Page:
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The Gutter Twins Saturnalia
Sub Pop
Sounds like: New millennium alt-rock

Short take: '90s players inspired in Gutter

There's a decidedly dark edge to be explored within the alluring guitars and haunting keys of Saturnalia, a debut collaboration between longtime friends Greg Dulli (Afghan Whigs, Twilight Singers) and Mark Lanegan (Screaming Trees, Queens of the Stone Age). Unlike any album Dulli's previously created, this 12-track effort mixes louder guitar rock ("God's Children") motifs with alternative rock song structures ("Seven Stories Underground") both of which fall right in line with Lanegan's past. The cornerstone is "Front Street," delivered in such a maniacal fashion, you could picture a smiling Michael Madsen singing it before cutting off someone's ear. Saturnalia might not catapult Dulli and Lanegan into the spotlight, but the album remains noteworthy nevertheless. John Benson


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Elvis Costello This Year's Model Deluxe Edition
Hip-O Records
Sounds like: A 30-year-old album now with live stuff!

Short take: Soaking the Baby Boomers

This masterpiece yielded the stadium anthem "Pump It Up," the frenetic "No Action" and the anti-establishment "Radio, Radio." But Rhino Records threw this party a scant five years ago, with a reissue containing much of the material included in this "deluxe" package. If you're a kid who thinks the guy on the album cover is stealing Rivers Cuomo's look, and you've never heard "Less Than Zero" or "Watching the Detectives" performed live (as on Disc 2) by a young Costello, Deluxe Edition may be a sound buy. However, if you're a fan who believes it's worth buying a reupholstered version of an album that's spoken well enough on its own for three decades, there's an "investment opportunities" e-mail going around from a fellow in Nigeria that may interest you. Jason Notte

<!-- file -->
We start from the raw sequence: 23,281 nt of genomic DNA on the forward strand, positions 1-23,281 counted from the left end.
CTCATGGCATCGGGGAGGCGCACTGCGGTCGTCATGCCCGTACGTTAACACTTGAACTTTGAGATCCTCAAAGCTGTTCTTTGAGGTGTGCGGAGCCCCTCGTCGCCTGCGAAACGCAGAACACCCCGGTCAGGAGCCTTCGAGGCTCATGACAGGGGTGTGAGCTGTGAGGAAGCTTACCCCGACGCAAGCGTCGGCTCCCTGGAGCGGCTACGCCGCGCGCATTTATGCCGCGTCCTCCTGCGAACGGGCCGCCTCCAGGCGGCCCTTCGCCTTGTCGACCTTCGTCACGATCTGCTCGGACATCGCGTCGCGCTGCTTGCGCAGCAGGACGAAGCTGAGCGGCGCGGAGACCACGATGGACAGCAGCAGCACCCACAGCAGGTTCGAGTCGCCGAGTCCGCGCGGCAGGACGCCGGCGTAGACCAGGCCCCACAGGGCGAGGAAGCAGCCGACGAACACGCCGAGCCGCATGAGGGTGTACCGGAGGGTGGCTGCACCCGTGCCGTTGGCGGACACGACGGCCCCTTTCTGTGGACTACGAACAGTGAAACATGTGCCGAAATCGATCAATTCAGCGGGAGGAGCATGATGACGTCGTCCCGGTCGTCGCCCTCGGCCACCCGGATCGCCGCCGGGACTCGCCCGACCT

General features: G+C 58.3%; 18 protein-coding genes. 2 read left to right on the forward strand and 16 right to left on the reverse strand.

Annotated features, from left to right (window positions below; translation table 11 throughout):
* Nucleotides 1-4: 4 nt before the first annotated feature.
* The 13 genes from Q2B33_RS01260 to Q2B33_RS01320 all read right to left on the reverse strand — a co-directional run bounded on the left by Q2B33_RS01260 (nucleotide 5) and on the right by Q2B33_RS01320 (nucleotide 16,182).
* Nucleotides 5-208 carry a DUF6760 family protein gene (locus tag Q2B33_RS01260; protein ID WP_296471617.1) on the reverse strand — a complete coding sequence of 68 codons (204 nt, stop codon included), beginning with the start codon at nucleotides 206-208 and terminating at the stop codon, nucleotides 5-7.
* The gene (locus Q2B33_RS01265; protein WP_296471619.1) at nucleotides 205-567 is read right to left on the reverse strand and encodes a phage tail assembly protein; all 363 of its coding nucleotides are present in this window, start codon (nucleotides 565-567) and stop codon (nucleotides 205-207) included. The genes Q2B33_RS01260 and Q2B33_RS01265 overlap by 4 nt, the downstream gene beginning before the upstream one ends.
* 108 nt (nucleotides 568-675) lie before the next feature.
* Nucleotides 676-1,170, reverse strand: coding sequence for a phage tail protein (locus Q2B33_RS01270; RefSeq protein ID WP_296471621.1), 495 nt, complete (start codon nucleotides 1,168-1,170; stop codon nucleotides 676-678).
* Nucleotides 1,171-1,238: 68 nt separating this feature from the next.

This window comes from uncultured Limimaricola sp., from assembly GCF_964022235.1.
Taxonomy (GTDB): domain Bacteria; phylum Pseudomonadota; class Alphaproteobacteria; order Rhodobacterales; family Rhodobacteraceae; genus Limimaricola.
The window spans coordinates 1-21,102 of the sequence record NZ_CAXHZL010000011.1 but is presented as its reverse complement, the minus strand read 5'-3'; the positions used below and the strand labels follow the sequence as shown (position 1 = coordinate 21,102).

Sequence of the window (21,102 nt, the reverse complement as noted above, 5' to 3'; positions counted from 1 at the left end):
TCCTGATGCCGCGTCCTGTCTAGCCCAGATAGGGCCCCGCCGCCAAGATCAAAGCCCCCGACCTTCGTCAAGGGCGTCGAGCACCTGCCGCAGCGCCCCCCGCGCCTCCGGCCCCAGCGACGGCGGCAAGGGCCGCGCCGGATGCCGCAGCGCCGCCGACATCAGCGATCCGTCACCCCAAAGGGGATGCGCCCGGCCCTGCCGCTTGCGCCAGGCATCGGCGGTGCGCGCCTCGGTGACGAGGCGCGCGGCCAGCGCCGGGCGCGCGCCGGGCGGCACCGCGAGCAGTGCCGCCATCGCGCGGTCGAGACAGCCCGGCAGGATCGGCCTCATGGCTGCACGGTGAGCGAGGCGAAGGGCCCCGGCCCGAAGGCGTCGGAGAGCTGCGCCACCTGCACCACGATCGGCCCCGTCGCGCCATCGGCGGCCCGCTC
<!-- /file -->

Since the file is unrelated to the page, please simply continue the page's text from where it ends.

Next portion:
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Goldfrapp Seventh Tree
Mute
Sounds like: VH1's morning showcase

Short take: Great electro-rockers abandon their talents

Britain's Goldfrapp has jettisoned its glam-rock beats and sultry bass throbs on Seventh Tree. Instead, this electro-pop duo is rocking out to more folksy, ambient tunes. Unfortunately, there's a lack of anything really groovy on this, Goldfrapp's fourth album, regardless of whether you prefer grooving in a sun-splashed meadow or a filthy dance club. Alison Goldfrapp doesn't sound at all like the sinister, oversexed. weird pop anomaly she is; instead, she comes off like Sarah McLachlan or any VH1 usual. In small doses, Seventh Tree can be sweet, even enchanting (see the lead single, "A&E"), but without a contrast of rougher, louder songs, this album imitates itself out of distinction, a nice but entirely forgettable blur. Matt Martin

  • The Gutter Twins, Elvis Costello, Goldfrapp

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